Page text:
gaiaA quick word with Jaime Murray, who plays the naughty, social-climbing seductress who corrupts our very own Lucy Lawless - well, her character Lucretia at least - in the latest instalment of Spartacus...

A quick word with Jaime Murray, who plays the naughty, social-climbing seductress who corrupts our very own Lucy Lawless - well, her character Lucretia at least - in the latest instalment of Spartacus...

In the first episode of Gods of the Arena Jaime Murray's Gaia fed Lucretia opium and then lured her into the sack.

The English actress knows a thing or two about doing risque scenes, having rolled around with Michael C. Hall in Dexter as the serial killer's unhinged fling Lila. But she insists she's quite modest in real life.

"I take off my clothes and I'm a little shy," she says.

Not that you'd know it from her pivotal role in the Spartacus prequel.

You realise you will be forever known in New Zealand as the actress who corrupted one of our national thespian treasures?
I love Lucy Lawless [laughs]. And I'm not afraid to admit it and she's become a very close friend of mine.

So what was it like working alongside her - and very intimately too?
I was so lucky, because some of those scenes can be pretty difficult and gruelling and awkward - and all the things that you can think they might be, they are. Luckily, I was with the least neurotic, down-to-earth actress, and we tried to laugh our way through our discomfort. And we would talk candidly, too, so we were both on the same page.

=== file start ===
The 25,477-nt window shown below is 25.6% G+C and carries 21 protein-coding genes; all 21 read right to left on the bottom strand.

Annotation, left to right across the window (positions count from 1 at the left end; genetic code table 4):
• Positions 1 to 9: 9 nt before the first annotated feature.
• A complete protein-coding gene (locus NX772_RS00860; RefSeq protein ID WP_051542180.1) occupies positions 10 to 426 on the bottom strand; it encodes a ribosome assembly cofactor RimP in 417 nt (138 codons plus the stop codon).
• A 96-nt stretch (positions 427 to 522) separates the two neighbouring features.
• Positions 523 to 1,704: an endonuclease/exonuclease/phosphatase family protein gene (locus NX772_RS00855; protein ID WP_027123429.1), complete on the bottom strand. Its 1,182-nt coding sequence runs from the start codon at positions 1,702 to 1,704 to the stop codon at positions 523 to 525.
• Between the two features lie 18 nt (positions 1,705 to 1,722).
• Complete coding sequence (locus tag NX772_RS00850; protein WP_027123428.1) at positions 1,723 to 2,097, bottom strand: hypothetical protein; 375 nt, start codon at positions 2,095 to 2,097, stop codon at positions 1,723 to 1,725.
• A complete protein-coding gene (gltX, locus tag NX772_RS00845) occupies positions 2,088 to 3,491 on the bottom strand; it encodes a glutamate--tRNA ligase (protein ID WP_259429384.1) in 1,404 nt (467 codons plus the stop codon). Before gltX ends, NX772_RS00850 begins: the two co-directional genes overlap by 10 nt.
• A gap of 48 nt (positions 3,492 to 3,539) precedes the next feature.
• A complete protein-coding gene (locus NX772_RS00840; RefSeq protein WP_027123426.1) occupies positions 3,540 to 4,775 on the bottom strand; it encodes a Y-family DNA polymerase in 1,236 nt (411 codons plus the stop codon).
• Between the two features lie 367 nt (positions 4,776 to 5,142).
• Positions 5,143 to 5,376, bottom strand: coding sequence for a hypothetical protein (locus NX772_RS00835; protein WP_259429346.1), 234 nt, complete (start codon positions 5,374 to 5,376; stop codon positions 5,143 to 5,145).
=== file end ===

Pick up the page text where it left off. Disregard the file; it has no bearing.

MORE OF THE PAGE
So how do you prepare for those sorts of scenes?
It's new territory for everybody, and as difficult as it was for the actors, it's also difficult for the directors, and everyone is difficult about those subjects and no one really knows how to deal with it for the best. Should you just ignore it and get on with it? Should you do it quickly? Should you be really gentle and talk about it for hours? But for me personally, in order for me to feel comfortable I needed to be as creative and in control as I possibly could. My favourite scene was with Lucy with the opium because we looked at the physical state the opium would have taken us to, and that broke down the boundaries that brought us together. We also looked at why Gaia was needy for that affection, and why Lucretia wanted to go there - probably because she needed to let loose from [husband] Batiatus.

Read More of A quick word: Jaime Murray - Entertainment - NZ Herald News